26th September: Back at home a bit bruised and sore but happy to be in familiar surroundings. The next few days would be all about rest, getting my drain taken out when the levels had dropped sufficiently and above all taking things easy with my right arm. I was under strict instructions not to lift anything or to exert myself in any way. I had been unaware initially what the long term implications of having all my lymph nodes removed would be. As I no longer had a lymphatic drainage system I could be left with a serious side effect called Lymphedema. Lymphedema is a condition of localised fluid retention and tissue swelling caused by a compromised lymphatic system which returns liquid to the thoracic duct and then the blood stream. So tissues with lymphedema are at risk of infection and swelling. There are exercises and physiotherapy you can do to help your system but I will go into this in future blogs.
Prevention is better than cure! Hence no lifting, no lying on the affected side, no tight clothing and in the longer term avoidance of rigorous sports and when doing any sport I would have to wear an arm support for compression purposes. For me this was going to be the most challenging aspect! The cancer and operations I could deal with but the prospect of possibly not being able to play racket sports for the long term or even indefinitely was going to be tough to take. You just have to find alternatives or learn to play left handed! Also the realisation that the simplest tasks in the short term such as chopping food, washing up, changing the beds, opening things, lifting and definitely no driving for a few weeks would be impossible.. hit home.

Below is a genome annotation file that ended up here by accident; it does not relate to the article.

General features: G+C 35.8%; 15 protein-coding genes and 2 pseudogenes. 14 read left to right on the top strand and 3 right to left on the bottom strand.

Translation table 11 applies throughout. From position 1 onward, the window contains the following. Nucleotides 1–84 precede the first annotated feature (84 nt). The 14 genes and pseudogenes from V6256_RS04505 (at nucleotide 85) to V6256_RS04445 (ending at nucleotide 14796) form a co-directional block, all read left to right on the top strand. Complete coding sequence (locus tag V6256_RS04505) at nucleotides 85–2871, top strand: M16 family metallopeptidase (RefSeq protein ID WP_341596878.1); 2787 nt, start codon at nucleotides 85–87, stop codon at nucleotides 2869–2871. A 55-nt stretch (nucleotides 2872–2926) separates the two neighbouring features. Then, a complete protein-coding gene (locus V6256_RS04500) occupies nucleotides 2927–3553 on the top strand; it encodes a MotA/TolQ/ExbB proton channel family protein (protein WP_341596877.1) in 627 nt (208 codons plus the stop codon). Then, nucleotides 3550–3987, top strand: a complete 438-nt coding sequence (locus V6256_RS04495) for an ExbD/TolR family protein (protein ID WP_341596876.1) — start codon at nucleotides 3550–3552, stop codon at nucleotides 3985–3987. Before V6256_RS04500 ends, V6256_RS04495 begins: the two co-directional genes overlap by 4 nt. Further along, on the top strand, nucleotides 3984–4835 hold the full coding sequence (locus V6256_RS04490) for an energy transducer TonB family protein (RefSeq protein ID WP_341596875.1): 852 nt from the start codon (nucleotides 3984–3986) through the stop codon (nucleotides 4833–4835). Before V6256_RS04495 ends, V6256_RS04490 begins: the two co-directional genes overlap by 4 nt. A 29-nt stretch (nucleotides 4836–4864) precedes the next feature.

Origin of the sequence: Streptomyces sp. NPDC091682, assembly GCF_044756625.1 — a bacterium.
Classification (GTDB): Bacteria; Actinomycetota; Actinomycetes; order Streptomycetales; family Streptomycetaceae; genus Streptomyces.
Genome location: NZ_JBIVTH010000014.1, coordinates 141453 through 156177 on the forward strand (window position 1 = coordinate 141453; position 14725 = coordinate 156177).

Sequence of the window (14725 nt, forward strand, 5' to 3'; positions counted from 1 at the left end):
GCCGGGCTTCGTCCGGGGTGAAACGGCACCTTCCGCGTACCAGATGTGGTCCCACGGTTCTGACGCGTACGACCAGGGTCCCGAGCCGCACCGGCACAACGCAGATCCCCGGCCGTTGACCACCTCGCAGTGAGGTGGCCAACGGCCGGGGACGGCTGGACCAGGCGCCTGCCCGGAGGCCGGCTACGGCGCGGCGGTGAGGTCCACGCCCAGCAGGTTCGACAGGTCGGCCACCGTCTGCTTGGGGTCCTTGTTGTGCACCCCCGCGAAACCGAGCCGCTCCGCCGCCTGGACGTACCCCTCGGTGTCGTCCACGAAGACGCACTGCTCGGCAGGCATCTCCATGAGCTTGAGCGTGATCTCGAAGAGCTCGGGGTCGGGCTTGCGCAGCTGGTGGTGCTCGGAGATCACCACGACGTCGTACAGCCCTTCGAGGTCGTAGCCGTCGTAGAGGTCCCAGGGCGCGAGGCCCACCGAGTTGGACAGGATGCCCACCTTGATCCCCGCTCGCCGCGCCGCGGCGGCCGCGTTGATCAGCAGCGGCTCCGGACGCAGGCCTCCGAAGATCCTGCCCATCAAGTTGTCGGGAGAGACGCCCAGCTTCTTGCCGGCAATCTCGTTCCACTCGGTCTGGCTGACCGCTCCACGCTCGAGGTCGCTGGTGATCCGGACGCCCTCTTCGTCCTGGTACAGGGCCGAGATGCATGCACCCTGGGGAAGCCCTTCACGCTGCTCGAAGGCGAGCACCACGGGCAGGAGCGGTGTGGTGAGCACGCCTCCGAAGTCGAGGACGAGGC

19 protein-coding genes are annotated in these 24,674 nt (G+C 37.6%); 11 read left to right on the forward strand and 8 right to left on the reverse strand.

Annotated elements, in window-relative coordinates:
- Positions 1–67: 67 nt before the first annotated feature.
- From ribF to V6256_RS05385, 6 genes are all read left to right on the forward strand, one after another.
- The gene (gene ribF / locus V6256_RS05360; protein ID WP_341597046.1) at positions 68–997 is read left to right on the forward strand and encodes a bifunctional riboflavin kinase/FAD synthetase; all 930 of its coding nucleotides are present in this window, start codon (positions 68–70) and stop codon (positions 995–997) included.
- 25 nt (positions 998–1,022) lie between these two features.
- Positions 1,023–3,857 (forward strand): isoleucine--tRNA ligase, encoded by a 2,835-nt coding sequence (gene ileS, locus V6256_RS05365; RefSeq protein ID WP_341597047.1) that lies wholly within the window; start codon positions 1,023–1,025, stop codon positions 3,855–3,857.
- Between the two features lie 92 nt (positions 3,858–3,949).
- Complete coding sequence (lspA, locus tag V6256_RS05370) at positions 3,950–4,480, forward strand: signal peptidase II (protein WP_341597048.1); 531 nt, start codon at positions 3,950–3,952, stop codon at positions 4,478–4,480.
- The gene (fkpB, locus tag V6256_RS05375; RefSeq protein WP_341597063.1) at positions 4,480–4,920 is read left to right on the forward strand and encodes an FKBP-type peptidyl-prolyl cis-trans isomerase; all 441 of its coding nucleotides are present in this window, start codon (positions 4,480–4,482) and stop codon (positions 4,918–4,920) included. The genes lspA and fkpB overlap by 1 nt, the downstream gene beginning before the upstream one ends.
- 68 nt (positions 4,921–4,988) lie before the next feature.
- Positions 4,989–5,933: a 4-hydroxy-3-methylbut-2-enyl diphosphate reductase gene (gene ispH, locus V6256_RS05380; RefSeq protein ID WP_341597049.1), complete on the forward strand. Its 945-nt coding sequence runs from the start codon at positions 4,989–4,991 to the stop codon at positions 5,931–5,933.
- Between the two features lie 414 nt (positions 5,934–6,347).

So what do you do? Adapt. Necessity is the mother of all invention. I started to use my left arm for most tasks. The sight of me sitting on my kitchen work surface on top of a grater and using my left hand to muster a sprinkling of lemon zest must have been something else! Incidentally freeze lemons and grate the rinds into your food, not only does it intensify the flavour but it is supposed to be an enemy to cancer so a friend to us!
Don´t get too down over these smaller issues and find another way of doing things. We are all stronger than we imagine it´s just that we don´t realise it until we are tested. Draw on your inner strength and you will be amazed how you overcome every obstacle put in your way.
For me every day got better, I ate well thanks to the army of Spanish neighbours and friends bringing food to my door like ants! My son became my nurse and changed my bandages, much to his credit, as many adults would have balked at the sight of my scars. For those of you who have cancer and have children my tip is to be as honest as possible but carry on as normal. Every cloud has a silver lining and my illness has given us all an opportunity to recalibrate. It was time the children took on more responsibility domestically and they have stepped up to the challenge. Aside from cooking, cleaning, washing and general household chores, it has become a time for them to show greater maturity and autonomy. It has been tough for them but pulling together helps me along the road to recovery so I applaud their efforts and their spirit despite some grumbles at first! My hope is that living through this experience will make them more resilient and better able to cope with the challenges that life will inevitably throw at them over the coming years.
Lead by example. If you are a bag of nerves just imagine how your children and people around you will feel! No shame in having a good cry, I hold my hand up! It is a good release but get over it and dust yourself off and get off the canvass. A little dramatic? Not really you are in a battle for your life. You have to go the full ten rounds so come out your corner fighting with your gloves up. You will beat cancer with a positive attitude. Your illness is a journey and one that will deal you curve balls.
My curve ball was just about to be launched…the phone call I had been waiting for with my operation results came. The news was not good.